History of Anglo-Saxon England - Wikipedia

In proving their points, some English Catholic writers propounded the doctrine of government by the consent of the people. William Allen argued that, while the authority of the state rested on consent and the law of nature, the church was not dependent on the consent of the people, but was based on the law of God. He implied that a government may be overturned if it does not serve the ends for which it was instituted, and particularly if it hinders the people in the attainment of their salvation. It is the church, however, not the people, that is to take the lead in the disciplining and, if need be, the deposition of the ruler. Parsons, in upholding the right of the Spanish Infanta, daughter of Philip II, to the English throne, argued that government is based on consent and that the people have the right to change rulers if necessary. He preferred a monarchical form of government, but there are various forms of monarchy, and the English form is "mixed." Kings of England are not absolute and must respect the functions of council and Parliament; they are bound by the law.

Vlad II Dracul seized Wallachia after the death of his half-brother Alexander I Aldea in 1436

In spite of the tendency to exalt the king's power, Tudor writers, following medieval tradition, recognized that it was subject to limitations. One such limitation was the law of nature, binding on all earthly powers. It was also heldthat in important legislation the king must collaborate with Parliament; he was subject to divine and natural law and to positive law and custom as well. The growing importance of England's Parliament was reflected in political theory. Legislation was coming to be regarded as the joint product of king and Parliament, and the king's power to issue proclamations on his authority alone was seen as a prerogative to be exercised only in emergencies.

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Anglo-Saxon England was early medieval England, existing from the 5th to the 11th century from the end of Roman Britain until the Norman conquest in 1066. It consisted of various Anglo-Saxon kingdoms until 927 when it was united as the Kingdom of England by King Æthelstan (r. 927–939).

Much of The Boke named the Gouernour (1531) consists of commonplaces; as a whole it is devoid of originality. Its interest lies in the extent to which it illustrates humanistic influences, in the numerous examples given from classical and sacred history, in Elyot's unhappy reflections on the degeneracy ofhis age, and in the concern it exhibits for the proper training of a new ruling class, which in this case was the gentry. It also has its usefulness as an exposition of ideas which, however timeworn and trite, were widely held and influential. The ideas of hierarchy and order persisted into the reign of Elizabeth. They may be seen in the Mirror for Magistrates, a long poem with prosepassages, written by many hands, which first appeared in 1559 and was frequently reprinted in enlarged editions. It tells stories, mostly from English history in the fifteenth century, about the fall of bad kings and sometimes lesser men. It emphasizes the importance of obedience to rulers and magistrates, and the wickedness of rebellion. It also shows that good rulers obey the law, and that God punishes the tyrant, the ruler who sets his own will in the place of law. Princes and officers rule with God's sanction, and to resist them is to resist God. Even bad rulers are sent by God to punish the people's sins. The doctrine ofnonresistance was also preached, quite literally, in the homilies, sermons prepared by the government to be read in the churches. The Homily on Rebellion of1571 called rebellion the sum of all sins and painted in horrifying terms the complete breakdown of society that supposedly would follow it.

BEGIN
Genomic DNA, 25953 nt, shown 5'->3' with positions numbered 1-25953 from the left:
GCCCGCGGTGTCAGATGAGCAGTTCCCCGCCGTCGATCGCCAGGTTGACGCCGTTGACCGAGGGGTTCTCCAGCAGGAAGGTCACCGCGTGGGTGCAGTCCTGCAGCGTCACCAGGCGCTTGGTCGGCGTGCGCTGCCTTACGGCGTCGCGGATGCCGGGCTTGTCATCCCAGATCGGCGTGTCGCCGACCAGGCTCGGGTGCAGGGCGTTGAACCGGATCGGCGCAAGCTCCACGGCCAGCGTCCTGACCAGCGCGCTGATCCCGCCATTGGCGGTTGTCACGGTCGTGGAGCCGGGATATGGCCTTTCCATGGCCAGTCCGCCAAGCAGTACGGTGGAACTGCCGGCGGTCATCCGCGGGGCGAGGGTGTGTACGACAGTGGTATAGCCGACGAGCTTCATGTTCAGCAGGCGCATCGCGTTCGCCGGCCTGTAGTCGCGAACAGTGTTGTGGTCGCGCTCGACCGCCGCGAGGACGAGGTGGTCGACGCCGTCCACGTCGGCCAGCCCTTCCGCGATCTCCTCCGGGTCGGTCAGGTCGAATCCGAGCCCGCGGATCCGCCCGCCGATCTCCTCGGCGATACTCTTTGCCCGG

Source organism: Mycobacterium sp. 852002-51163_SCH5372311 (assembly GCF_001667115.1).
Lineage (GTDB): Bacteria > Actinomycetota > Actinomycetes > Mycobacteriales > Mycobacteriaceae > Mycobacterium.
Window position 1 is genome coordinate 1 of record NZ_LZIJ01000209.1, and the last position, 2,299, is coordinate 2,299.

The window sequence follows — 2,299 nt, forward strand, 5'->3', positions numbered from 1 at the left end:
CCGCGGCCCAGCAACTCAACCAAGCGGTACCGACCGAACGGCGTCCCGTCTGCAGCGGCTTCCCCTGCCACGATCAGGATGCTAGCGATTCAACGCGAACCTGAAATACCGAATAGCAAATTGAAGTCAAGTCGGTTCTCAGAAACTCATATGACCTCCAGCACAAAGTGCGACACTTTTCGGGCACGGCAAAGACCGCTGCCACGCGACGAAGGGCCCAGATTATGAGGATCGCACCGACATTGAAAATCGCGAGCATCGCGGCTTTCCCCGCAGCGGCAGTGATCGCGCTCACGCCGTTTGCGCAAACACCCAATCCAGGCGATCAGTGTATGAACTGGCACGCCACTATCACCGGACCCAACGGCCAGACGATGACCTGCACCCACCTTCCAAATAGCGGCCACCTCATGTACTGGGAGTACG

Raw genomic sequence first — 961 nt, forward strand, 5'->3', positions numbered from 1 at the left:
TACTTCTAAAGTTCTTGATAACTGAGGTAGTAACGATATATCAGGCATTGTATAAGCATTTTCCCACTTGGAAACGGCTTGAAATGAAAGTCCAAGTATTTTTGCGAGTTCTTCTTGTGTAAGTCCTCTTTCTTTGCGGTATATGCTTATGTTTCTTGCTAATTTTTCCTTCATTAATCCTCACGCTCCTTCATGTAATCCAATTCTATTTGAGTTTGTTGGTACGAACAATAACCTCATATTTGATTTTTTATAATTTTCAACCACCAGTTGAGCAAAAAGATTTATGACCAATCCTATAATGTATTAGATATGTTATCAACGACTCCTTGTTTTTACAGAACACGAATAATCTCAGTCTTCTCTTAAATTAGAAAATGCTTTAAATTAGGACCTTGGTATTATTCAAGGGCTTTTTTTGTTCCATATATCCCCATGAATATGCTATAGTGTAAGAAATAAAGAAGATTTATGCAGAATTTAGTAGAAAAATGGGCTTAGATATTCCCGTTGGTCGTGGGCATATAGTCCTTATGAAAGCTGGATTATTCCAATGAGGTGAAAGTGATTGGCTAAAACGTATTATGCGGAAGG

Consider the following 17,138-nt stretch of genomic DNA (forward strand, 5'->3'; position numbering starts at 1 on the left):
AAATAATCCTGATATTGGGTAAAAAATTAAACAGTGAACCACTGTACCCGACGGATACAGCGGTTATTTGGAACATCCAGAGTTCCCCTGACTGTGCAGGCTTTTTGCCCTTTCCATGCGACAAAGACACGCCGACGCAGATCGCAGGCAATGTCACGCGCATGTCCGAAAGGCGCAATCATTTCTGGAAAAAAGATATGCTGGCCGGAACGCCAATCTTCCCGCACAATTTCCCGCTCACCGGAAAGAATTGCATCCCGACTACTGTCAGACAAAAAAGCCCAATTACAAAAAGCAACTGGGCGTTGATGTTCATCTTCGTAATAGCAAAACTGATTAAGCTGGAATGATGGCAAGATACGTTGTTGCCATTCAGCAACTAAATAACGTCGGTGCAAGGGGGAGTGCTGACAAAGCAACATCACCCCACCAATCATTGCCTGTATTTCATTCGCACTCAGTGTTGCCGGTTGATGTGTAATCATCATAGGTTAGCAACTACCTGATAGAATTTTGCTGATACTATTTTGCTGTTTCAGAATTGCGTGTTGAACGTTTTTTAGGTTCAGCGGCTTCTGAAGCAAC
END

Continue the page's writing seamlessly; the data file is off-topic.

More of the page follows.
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As a symbol of regal power, His Imperial Majesty the Conquering Lion of the Tribe of Judah, Haile Selassie I, Elect of God, Emperor of Ethiopia, had ruled his ancient realm as a medieval autocrat.

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Protestant writers tended to support the claims of the government in its insistence on the duty of obedience to the monarch. William Tyndale's Obedience of a Christian Man (1528) even comes close to the divine-right theory in this respect. According to Tyndale, he who judges the king judges God; the king is bound by no human laws or rules and shall give account to God only. Like Calvin, the English Protestants accepted the duty to obey even a wicked ruler, unless he commands something against God. Even then, he must not be resisted. He must be suffered as a divine punishment for men's sins. As for his own punishment, he must be left to God. Great stress was laid, especially by the paid propagandists of the government, upon the evil of rebellion.